Phoebe Bridgers: Yeah, totally.

Matty Healy: I wrote about school shootings on this record [on ‘Looking For Somebody (To Love)’]. Would the proven fact that you’re American – and too near all that – make you not want to do this?

Phoebe Bridgers: No. The thing I’m essentially the most afraid of politically is sounding corny. Oh God, when Trump was elected, musicians I love put out songs that were making my vaginal fluid evaporate back into my body – you understand what I mean? [Laughs] Like, sometimes while you’re really hot with an emotion and upset, the things that you just say are fucking silly or there’s no nuance… So I feel that I’ve been reticent simply because I need to watch out. Or I need to say something which means lots to people and I need to alter people’s minds. But I’m so indignant.

It’s just so hard to observe these little insular conversations go down on Twitter about how we must be coping with stuff after which have it not seep into the mainstream media in any respect. Sometimes it looks like you’re screaming right into a vacuum… And it’s really hard to inform people to go vote when there’s this huge, powerful system ensuring that individuals don’t vote. Anyway, I can scream about America all day. I fucking hate it here.

Matty Healy: You’re feeling more politicised than I feel than I’m in the mean time. But nevertheless, you’re a girl in America in order that must provoke plenty of anger?

Phoebe Bridgers: I feel plenty of what makes me indignant is how easy my life is. To return to the start of this conversation, talking about meeting producers and never being taken seriously: like, I don’t have any of those problems anymore. People fucking kiss my ass. And once I had an abortion last 12 months, I fucking walked in, people were very nice to me, and I walked out. It was like an hour of my life.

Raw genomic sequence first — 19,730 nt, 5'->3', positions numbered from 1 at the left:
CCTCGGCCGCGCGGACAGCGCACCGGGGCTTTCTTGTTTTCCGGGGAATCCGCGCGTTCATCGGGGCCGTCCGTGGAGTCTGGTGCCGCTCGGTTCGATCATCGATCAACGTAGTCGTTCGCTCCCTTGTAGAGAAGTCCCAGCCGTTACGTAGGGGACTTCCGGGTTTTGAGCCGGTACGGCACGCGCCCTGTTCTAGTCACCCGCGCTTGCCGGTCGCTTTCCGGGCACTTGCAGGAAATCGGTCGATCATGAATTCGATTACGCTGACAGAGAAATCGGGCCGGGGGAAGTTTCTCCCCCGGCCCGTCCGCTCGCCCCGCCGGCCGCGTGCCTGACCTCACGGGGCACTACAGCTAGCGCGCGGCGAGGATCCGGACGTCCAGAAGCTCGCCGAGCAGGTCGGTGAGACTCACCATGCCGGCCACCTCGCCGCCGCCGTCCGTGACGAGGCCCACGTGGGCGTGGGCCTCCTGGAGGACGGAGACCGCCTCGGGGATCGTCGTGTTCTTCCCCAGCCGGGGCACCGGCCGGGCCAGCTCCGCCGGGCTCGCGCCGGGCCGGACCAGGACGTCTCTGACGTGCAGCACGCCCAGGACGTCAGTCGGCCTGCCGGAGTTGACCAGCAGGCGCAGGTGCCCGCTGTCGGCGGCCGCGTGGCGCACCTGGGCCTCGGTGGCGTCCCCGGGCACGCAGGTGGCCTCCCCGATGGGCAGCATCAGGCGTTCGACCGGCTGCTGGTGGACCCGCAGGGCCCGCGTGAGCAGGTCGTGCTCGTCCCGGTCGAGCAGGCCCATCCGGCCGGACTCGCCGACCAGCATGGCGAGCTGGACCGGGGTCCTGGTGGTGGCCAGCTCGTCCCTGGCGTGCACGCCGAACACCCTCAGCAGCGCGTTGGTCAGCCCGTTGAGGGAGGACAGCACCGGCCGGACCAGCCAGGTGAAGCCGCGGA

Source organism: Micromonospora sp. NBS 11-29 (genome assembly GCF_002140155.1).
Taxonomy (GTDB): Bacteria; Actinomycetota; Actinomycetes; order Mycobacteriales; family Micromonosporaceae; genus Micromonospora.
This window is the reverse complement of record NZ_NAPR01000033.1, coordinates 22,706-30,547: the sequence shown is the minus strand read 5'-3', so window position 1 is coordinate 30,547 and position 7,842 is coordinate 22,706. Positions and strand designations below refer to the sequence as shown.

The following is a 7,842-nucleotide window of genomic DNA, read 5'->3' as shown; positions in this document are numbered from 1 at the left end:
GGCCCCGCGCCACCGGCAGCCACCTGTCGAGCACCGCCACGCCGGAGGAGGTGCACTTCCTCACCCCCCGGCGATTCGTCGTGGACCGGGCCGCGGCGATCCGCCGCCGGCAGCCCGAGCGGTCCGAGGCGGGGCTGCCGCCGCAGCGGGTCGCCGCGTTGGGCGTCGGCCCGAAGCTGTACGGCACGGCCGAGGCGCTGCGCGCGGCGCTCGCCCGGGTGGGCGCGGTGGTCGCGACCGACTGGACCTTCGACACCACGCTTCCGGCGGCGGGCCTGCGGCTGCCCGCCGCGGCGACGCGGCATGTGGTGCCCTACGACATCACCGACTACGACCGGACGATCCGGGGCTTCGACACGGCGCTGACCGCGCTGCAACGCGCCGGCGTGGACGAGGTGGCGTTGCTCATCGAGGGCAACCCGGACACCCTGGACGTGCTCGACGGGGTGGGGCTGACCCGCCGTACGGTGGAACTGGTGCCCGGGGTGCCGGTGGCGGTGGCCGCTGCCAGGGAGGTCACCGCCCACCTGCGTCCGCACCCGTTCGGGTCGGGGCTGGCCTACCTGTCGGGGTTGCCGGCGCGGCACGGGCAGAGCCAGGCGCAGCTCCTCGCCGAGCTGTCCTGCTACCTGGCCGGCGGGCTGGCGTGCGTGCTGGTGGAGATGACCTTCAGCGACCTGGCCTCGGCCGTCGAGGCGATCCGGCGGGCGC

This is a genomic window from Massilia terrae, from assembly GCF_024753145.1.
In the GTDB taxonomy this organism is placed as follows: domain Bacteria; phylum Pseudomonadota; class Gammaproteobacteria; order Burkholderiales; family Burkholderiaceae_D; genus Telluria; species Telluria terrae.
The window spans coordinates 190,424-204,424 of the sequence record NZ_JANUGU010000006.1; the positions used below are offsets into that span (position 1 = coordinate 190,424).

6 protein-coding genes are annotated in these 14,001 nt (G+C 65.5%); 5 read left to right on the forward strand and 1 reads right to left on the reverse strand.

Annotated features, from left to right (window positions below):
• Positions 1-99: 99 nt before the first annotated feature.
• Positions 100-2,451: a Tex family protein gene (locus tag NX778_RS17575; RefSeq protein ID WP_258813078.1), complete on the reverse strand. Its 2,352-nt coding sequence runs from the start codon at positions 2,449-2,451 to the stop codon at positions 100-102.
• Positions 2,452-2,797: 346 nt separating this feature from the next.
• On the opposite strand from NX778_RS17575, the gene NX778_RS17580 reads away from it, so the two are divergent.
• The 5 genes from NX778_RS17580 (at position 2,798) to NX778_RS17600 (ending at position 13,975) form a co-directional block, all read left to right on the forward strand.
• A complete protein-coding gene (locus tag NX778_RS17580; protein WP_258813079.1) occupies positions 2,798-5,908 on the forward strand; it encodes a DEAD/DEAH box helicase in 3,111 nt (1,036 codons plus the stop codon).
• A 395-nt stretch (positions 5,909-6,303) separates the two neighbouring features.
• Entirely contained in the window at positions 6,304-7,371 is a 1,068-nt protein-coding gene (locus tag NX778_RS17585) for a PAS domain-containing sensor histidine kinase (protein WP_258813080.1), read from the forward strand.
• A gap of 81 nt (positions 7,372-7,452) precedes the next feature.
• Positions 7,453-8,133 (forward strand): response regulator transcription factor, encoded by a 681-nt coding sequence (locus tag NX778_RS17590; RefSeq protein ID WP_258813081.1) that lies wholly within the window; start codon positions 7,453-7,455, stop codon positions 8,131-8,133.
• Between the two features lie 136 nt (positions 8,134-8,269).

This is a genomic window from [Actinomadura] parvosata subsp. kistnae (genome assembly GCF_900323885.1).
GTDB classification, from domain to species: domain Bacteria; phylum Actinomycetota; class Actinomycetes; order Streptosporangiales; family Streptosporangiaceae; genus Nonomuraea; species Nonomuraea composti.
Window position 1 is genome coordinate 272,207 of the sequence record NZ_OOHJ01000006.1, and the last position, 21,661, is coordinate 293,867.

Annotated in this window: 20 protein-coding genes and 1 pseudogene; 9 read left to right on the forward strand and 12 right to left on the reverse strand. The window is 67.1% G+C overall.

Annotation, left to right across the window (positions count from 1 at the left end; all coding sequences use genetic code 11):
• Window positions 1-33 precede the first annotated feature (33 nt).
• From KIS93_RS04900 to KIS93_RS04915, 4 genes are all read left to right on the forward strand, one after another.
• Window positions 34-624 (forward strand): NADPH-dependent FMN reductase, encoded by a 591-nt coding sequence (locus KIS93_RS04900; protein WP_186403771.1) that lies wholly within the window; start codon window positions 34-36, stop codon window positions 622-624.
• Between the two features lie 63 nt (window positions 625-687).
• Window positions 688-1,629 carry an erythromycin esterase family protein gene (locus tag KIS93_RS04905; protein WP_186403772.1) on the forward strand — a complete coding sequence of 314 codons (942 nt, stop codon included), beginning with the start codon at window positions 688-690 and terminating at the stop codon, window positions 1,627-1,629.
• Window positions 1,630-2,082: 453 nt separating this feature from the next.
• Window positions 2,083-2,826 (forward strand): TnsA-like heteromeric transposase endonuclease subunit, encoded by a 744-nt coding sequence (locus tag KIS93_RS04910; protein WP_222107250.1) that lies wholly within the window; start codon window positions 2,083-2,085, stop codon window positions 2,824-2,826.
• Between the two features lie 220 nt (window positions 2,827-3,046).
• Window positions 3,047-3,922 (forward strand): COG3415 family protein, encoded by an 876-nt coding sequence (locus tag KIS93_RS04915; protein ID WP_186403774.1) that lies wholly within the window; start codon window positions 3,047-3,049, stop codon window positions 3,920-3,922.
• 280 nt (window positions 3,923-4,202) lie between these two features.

Matty Healy: So you’re feeling guilty?

Phoebe Bridgers: It’s not guilt. I feel it’s just the proven fact that I came but I wasn’t all the time on this position. Having been treated like shit at first of my profession – as a girl with no industry connections – being taken seriously now just makes me pissed off for my younger self, you understand? And it also makes me pissed off for marginalised kids or kids who move to LA after they’re 18 to make a record with any person. I don’t know, I feel the difference in my life experience is what pisses me off and makes me political. But it surely could also just be the midterms coming up or whatever.

“I feel plenty of what makes me indignant is how easy my life is… People fucking kiss my ass. And once I had an abortion last 12 months, I fucking walked in, people were very nice to me, and I walked out. It was like an hour of my life” – Phoebe Bridgers

How will you stay in contact after this conversation?

Matty Healy: Me and Phoebe are bad at texting… Like, we appreciate that we’re each super busy and we’re not flaky – we’re just not good with our phones. So we communicate type of through memes after which we are going to call one another and have conversations about aspirations or stuff like that, because me and Phoebe we all the time need to work together… In my 30s, I’ve made like a handful of close friends and Phoebe is certainly one of them.

Phoebe Bridgers: It’s my favourite once we pop up in one another’s city. It’s the very best.

Matty Healy: What I don’t think plenty of people know is that while you’re an artist – and also you fucking live it like me and also you do – it’s not like we make records, they simply accumulate and we put them out, since it comes from this place. You may’t be friends with individuals who make art seriously that you just don’t like. Since it’s such a representation of the disconnect between your values and the way you see the world. Do you understand what I mean?

Phoebe Bridgers: Yeah, totally.

Matty Healy: So yeah, this has been very nice to catch up.

The 1975’s recent album, Being Funny In A Foreign Language, is out now